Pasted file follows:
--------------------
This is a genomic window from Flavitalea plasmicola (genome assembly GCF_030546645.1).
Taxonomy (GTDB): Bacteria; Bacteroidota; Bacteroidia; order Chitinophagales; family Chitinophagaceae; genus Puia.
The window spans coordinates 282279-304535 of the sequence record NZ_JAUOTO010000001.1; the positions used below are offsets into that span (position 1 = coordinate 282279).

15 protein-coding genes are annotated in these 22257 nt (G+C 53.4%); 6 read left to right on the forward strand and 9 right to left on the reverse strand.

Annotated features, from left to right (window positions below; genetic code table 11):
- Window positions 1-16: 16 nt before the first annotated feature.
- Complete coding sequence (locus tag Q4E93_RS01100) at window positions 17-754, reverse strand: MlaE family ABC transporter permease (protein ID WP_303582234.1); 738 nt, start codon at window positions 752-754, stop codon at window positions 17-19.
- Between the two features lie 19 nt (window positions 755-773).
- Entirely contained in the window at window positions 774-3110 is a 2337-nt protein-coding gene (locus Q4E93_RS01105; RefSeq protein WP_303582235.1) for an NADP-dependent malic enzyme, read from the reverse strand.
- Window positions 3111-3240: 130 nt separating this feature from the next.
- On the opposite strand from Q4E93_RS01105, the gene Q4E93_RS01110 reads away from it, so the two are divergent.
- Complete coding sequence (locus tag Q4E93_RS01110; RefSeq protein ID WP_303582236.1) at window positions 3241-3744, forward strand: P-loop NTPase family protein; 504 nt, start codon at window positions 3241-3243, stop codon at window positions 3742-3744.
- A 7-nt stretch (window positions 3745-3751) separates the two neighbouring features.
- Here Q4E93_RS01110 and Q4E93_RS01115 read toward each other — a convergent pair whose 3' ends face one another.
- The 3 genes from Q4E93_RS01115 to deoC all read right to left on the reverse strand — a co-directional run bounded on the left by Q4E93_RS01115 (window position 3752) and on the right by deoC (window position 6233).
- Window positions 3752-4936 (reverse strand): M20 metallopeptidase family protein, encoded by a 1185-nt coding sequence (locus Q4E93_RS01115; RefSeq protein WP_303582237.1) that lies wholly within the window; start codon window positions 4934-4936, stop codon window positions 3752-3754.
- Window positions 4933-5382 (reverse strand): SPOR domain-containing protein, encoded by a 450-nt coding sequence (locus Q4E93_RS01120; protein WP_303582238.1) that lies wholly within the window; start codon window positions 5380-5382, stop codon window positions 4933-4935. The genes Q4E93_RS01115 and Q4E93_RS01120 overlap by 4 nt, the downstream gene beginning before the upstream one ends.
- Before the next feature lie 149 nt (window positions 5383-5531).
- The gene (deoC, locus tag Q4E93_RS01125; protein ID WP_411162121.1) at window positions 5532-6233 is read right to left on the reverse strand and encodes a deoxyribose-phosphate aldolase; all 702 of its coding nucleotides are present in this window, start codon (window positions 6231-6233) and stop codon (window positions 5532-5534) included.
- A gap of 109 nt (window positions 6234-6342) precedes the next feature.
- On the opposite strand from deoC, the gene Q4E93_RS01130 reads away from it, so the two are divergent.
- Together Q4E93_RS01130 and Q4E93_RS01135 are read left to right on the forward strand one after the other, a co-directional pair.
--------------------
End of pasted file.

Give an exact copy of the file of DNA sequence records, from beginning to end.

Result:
This is a genomic window from Flavitalea plasmicola (genome assembly GCF_030546645.1).
Taxonomy (GTDB): Bacteria; Bacteroidota; Bacteroidia; order Chitinophagales; family Chitinophagaceae; genus Puia.
The window spans coordinates 282279-304535 of the sequence record NZ_JAUOTO010000001.1; the positions used below are offsets into that span (position 1 = coordinate 282279).

15 protein-coding genes are annotated in these 22257 nt (G+C 53.4%); 6 read left to right on the forward strand and 9 right to left on the reverse strand.

Annotated features, from left to right (window positions below; genetic code table 11):
- Window positions 1-16: 16 nt before the first annotated feature.
- Complete coding sequence (locus tag Q4E93_RS01100) at window positions 17-754, reverse strand: MlaE family ABC transporter permease (protein ID WP_303582234.1); 738 nt, start codon at window positions 752-754, stop codon at window positions 17-19.
- Between the two features lie 19 nt (window positions 755-773).
- Entirely contained in the window at window positions 774-3110 is a 2337-nt protein-coding gene (locus Q4E93_RS01105; RefSeq protein WP_303582235.1) for an NADP-dependent malic enzyme, read from the reverse strand.
- Window positions 3111-3240: 130 nt separating this feature from the next.
- On the opposite strand from Q4E93_RS01105, the gene Q4E93_RS01110 reads away from it, so the two are divergent.
- Complete coding sequence (locus tag Q4E93_RS01110; RefSeq protein ID WP_303582236.1) at window positions 3241-3744, forward strand: P-loop NTPase family protein; 504 nt, start codon at window positions 3241-3243, stop codon at window positions 3742-3744.
- A 7-nt stretch (window positions 3745-3751) separates the two neighbouring features.
- Here Q4E93_RS01110 and Q4E93_RS01115 read toward each other — a convergent pair whose 3' ends face one another.
- The 3 genes from Q4E93_RS01115 to deoC all read right to left on the reverse strand — a co-directional run bounded on the left by Q4E93_RS01115 (window position 3752) and on the right by deoC (window position 6233).
- Window positions 3752-4936 (reverse strand): M20 metallopeptidase family protein, encoded by a 1185-nt coding sequence (locus Q4E93_RS01115; RefSeq protein WP_303582237.1) that lies wholly within the window; start codon window positions 4934-4936, stop codon window positions 3752-3754.
- Window positions 4933-5382 (reverse strand): SPOR domain-containing protein, encoded by a 450-nt coding sequence (locus Q4E93_RS01120; protein WP_303582238.1) that lies wholly within the window; start codon window positions 5380-5382, stop codon window positions 4933-4935. The genes Q4E93_RS01115 and Q4E93_RS01120 overlap by 4 nt, the downstream gene beginning before the upstream one ends.
- Before the next feature lie 149 nt (window positions 5383-5531).
- The gene (deoC, locus tag Q4E93_RS01125; protein ID WP_411162121.1) at window positions 5532-6233 is read right to left on the reverse strand and encodes a deoxyribose-phosphate aldolase; all 702 of its coding nucleotides are present in this window, start codon (window positions 6231-6233) and stop codon (window positions 5532-5534) included.
- A gap of 109 nt (window positions 6234-6342) precedes the next feature.
- On the opposite strand from deoC, the gene Q4E93_RS01130 reads away from it, so the two are divergent.
- Together Q4E93_RS01130 and Q4E93_RS01135 are read left to right on the forward strand one after the other, a co-directional pair.